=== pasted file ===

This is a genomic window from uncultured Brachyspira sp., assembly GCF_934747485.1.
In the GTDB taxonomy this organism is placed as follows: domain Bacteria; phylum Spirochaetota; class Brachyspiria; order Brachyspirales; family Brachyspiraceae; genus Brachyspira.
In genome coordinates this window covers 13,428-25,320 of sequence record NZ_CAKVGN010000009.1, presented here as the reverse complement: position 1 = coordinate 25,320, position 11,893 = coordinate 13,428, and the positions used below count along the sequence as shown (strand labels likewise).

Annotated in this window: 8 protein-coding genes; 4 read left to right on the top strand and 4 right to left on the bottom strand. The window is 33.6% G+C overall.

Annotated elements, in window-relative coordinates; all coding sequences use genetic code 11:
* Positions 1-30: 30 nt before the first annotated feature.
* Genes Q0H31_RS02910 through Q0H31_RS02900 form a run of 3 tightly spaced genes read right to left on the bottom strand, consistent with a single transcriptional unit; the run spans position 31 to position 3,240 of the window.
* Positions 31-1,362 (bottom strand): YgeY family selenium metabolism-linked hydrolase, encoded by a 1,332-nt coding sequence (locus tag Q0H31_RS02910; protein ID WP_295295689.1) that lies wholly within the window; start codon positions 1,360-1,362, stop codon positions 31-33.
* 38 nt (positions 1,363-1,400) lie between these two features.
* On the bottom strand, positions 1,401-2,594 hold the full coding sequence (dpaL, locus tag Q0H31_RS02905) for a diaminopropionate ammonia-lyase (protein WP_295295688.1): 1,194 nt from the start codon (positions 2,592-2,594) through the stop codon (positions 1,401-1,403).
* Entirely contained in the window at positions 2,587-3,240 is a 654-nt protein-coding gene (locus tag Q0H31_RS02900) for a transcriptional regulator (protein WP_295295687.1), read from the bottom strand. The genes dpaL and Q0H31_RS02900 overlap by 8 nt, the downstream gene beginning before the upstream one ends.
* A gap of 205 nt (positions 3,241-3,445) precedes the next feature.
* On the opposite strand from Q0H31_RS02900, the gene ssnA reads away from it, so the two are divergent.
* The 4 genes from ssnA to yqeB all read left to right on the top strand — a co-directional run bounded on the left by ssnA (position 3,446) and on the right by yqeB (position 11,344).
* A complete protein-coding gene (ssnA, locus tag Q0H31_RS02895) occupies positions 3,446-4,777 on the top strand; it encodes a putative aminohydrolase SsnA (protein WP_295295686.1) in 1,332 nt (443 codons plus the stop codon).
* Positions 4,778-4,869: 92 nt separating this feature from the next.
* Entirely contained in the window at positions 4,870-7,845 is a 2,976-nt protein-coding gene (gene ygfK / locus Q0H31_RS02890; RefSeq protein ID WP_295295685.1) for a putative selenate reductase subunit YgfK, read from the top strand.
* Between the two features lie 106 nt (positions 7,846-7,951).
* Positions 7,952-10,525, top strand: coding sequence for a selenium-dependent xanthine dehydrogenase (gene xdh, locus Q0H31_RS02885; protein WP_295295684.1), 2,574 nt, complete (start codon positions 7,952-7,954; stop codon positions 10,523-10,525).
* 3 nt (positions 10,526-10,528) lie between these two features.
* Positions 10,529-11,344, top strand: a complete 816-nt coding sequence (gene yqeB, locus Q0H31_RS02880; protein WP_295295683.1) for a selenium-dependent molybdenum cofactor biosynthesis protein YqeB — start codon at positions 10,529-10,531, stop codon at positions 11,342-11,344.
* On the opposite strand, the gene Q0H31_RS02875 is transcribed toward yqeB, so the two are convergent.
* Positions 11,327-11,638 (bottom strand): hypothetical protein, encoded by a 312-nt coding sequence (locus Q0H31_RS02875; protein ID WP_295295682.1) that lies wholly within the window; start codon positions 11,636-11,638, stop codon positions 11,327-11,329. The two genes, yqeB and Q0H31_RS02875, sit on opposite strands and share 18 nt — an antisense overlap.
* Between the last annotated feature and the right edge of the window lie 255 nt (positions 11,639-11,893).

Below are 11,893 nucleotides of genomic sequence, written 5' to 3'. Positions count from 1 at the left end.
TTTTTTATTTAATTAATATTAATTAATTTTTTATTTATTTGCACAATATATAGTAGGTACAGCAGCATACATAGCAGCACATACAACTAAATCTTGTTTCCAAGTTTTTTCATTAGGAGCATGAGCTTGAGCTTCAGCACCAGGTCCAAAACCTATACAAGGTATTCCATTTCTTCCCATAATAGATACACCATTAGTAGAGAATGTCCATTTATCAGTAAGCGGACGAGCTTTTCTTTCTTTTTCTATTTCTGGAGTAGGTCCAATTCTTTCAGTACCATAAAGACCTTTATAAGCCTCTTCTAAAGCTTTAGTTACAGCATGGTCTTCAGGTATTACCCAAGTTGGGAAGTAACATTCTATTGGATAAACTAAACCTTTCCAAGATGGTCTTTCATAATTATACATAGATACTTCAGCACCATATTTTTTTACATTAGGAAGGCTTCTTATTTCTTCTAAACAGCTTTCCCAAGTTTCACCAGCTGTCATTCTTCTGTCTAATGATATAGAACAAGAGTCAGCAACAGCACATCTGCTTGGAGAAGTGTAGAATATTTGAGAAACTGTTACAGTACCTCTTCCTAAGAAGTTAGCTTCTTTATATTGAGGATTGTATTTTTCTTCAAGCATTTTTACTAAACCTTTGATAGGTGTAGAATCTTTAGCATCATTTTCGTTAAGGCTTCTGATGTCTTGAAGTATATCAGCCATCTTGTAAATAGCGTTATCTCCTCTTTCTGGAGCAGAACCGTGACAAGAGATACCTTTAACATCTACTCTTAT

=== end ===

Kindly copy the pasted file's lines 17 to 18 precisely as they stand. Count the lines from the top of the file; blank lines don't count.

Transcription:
* Entirely contained in the window at positions 4,870-7,845 is a 2,976-nt protein-coding gene (gene ygfK / locus Q0H31_RS02890; RefSeq protein ID WP_295295685.1) for a putative selenate reductase subunit YgfK, read from the top strand.
* Between the two features lie 106 nt (positions 7,846-7,951).